Basque Style Cheesecake in a Springform Pan
We used a 9” springform lined with parchment paper for this recipe. We use a springform because of the height of the sides! This cheesecake rises quite a bit and the combination of the springform’s tall sides and the parchment paper keeps it from overflowing. You can also use a 10” springform, but keep in mind that your cheesecake won’t be as tall, and be sure to reduce the cooking time from 55 to 45 minutes.
Tips on How to Make the Best Basque Cheesecake
- Plan your baking! We recommend making this cheesecake one day in advance so it will have plenty of time to set in the refrigerator.
- Check the temperature of your ingredients - Eggs and cream cheese should be at room temperature, while heavy cream should be cold and fresh out of the refrigerator.
- Mix with caution - Mix everything at a low speed to avoid getting too much air in the batter. Mix until no cream cheese lumps remain! We want it smooth as can be!
- Patience - You will let the cheesecake sit in the oven for a full hour after baking. When you turn the heat off, your cheesecake will look jiggly in the middle. That’s okay! Let the cheesecake cool completely before placing it in the refrigerator overnight.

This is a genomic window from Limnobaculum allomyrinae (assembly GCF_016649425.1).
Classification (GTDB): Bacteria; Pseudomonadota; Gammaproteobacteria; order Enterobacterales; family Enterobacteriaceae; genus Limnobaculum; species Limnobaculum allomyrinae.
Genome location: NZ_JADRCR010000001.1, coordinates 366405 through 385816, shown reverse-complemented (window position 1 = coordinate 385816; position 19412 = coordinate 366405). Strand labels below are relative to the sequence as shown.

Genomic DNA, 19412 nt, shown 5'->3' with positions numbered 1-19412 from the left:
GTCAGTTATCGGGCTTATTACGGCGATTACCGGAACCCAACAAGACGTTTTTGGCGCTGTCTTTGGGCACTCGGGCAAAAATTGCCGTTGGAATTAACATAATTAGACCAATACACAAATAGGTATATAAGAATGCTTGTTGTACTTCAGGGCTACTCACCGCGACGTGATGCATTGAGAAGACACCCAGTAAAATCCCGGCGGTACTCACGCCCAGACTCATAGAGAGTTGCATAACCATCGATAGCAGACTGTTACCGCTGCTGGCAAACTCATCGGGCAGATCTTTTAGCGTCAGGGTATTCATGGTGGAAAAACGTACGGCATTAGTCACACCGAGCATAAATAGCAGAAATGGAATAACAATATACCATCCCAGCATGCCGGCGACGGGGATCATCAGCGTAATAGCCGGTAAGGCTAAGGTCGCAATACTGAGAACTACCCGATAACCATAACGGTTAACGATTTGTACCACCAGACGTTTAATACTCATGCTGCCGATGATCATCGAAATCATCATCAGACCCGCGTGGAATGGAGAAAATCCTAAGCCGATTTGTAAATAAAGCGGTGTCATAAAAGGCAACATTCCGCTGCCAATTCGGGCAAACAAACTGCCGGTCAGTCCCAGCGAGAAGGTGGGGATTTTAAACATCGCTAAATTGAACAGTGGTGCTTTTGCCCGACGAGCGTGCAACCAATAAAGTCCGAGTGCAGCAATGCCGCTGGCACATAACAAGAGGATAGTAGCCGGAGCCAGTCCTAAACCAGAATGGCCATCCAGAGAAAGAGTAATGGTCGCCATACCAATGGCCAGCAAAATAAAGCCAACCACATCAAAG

- Time to eat - Enjoy your Basque Cheesecake at room temperature! That means pulling it out of the refrigerator about an hour before serving and letting it come up in temperature.
More Dessert Recipes
- Flourless Chocolate Cake
- Crema Catalana: Spain’s Creme Brulee
- Vegan Chocolate Truffles
- Easy Vegan Maple Bourbon Pecan Pie
- Summery Stone Fruit Galette
- Vegan Chocolate Cupcakes with Irish Cream Frosting
- Semolina Apple Cake
- Chocolate & Raspberry Tart
- Orange Blossom Raspberry Vegan Cupcakes
- Cashew Ice Cream Bonbons
This must-try burnt basque cheesecake is impossible to mess up and has a rustic exterior with a rich, creamy, decadent texture. If you’ve never made a cheesecake before, this is the one to start with!
- 32 ounces cream cheese (4-8ounce packs) at room temperature
- 1 ½ cups sugar
- ½ tsp salt
- 2 tsp vanilla extract
- ¼ cup lemon juice
- zest of one lemon
- ¼ cup flour, sifted
- 6 large eggs, at room temperature
- 2 cups heavy cream
- Preheat the oven to 400F. Line a 9" springform pan with two crisscrossed pieces of parchment paper, making sure there is an overhang of 2"
- Place the cream cheese in a stand mixer bowl with the paddle attachment. Mix on low ( maximum#2 speed if you're using a Kitchen Aid mixer), scraping down the sides